Analysis Seeks To Measure U.S. Air Service ‘Quality’

JFK Airport
Credit: Michael H. / Getty Images

As the U.S. air travel market continues to splinter, airports must view air service differently, accepting that old metrics such as hub connectivity may not be the best way to evaluate a community’s service quality. 

That’s the thesis behind a new study from consultants Swelbar-Zhong that attempts to quantify air service quality at U.S. commercial airports. Each airport is evaluated on a set of variables, including the types of carriers that serve them, nonstop service routes, connecting routes, seats, and frequencies. Individual airport factors are weighted based on their importance—multiple frequencies are more important that total seats, for instance. 

The result, according to the firm, is an “airport accessibility index” (AAI) that gives airports a score that it can use to compare itself to peers—and paints a more complete picture than simple metrics such as total seats or enplanements.

“Not all airports are created equal,” Swelbar-Zhong chief industry analyst Bill Swelbar said. “Everybody’s portfolio of service is different. Everybody’s demand portfolio is different.”

Among the key variables is the AAI’s contention that air service can be segmented into four distinct categories: full-service network carriers, hybrid carriers such as Alaska Airlines and JetBlue Airways, ULCCs, and Southwest Airlines, which is large and distinctive enough to get its own category. 

Service to network carrier hubs has long been the yardstick of how well a community is connected. While still important, the growth in the other segments—notably ULCCs—is increasingly filling gaps created by mainline carrier schedule adjustments. 

“The importance of Southwest, hybrid carrier, and ULCC air service is significant, and vitally important to many,” the firm’s writeup on its initial AAI explains. “Connectivity is not the only attribute provided by commercial air service that should be considered by airports, their boards, and most of all their elected leaders, despite its inherent significance.”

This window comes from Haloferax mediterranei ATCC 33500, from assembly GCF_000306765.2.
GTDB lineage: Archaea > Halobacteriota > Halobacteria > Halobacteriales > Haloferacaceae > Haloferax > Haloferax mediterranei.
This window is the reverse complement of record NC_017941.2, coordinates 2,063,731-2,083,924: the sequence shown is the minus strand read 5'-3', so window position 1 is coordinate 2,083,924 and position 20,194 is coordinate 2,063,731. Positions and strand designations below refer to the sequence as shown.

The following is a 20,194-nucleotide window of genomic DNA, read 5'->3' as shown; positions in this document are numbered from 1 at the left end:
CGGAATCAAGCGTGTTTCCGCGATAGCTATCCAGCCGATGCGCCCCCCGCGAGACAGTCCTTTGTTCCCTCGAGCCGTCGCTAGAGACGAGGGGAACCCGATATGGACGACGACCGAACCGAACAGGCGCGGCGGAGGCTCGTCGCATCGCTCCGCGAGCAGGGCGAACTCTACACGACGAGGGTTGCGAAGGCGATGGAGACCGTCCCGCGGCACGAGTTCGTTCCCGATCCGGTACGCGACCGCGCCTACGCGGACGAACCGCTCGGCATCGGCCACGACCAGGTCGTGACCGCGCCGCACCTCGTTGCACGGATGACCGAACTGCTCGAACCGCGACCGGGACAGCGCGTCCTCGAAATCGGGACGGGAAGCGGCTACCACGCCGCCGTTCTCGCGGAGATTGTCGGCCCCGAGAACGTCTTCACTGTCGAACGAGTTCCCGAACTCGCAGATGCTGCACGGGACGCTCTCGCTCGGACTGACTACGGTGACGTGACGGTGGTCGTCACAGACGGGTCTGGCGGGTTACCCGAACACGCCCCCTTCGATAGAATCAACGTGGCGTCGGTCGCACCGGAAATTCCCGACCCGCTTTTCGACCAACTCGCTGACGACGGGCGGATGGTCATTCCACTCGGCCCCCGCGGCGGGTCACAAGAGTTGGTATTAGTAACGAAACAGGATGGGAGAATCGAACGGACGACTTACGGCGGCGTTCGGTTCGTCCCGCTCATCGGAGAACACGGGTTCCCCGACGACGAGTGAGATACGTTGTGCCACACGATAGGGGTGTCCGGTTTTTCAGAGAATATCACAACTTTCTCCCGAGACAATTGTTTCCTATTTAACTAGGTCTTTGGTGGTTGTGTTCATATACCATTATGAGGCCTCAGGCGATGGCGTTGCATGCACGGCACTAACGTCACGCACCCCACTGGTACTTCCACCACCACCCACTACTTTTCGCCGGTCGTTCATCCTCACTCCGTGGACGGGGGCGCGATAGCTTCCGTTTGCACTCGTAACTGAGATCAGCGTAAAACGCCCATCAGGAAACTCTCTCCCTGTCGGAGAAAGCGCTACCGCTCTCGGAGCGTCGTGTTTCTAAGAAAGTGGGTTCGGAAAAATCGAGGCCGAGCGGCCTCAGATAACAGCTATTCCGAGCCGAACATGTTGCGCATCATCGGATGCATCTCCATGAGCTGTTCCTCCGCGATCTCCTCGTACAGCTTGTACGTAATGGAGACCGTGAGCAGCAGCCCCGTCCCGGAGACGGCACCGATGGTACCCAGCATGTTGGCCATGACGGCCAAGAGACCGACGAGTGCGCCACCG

The study is designed for airports to look at similar peers—small hubs comparing themselves to other small hubs, for instance. But some big-picture takeaways are evident from the aggregated data. Among them: hybrid and ULCC carriers have done the most to increase service quality within the U.S., followed by Southwest. The three majors—American Airlines, Delta Air Lines, and United Airlines—provided slightly less overall service quality in 2022 compared to 2019. 

Within the airport segments, small hubs have benefited the most, with an aggregate 27% increase in service quality, far outpacing large hubs (5.1%) and medium hubs (2.1%). 

“Nearly every air carrier sector found fertile ground to improve service at the small-hub airports,” the report said.

The picture is different at non-hubs, where service quality at the top 50—the only ones included in the study—fell 7.2%. Within that group, 28 airports saw their specific AAI score decrease compared to 2019.

“Our finding shines a klieg light on the fact that this group of airports—even the largest non-hub airports—will only continue to get smaller and may atrophy at a faster pace than expected,” the report said.

Sean Broderick

Senior Air Transport & Safety Editor Sean Broderick covers aviation safety, MRO, and the airline business from Aviation Week Network's Washington, D.C. office.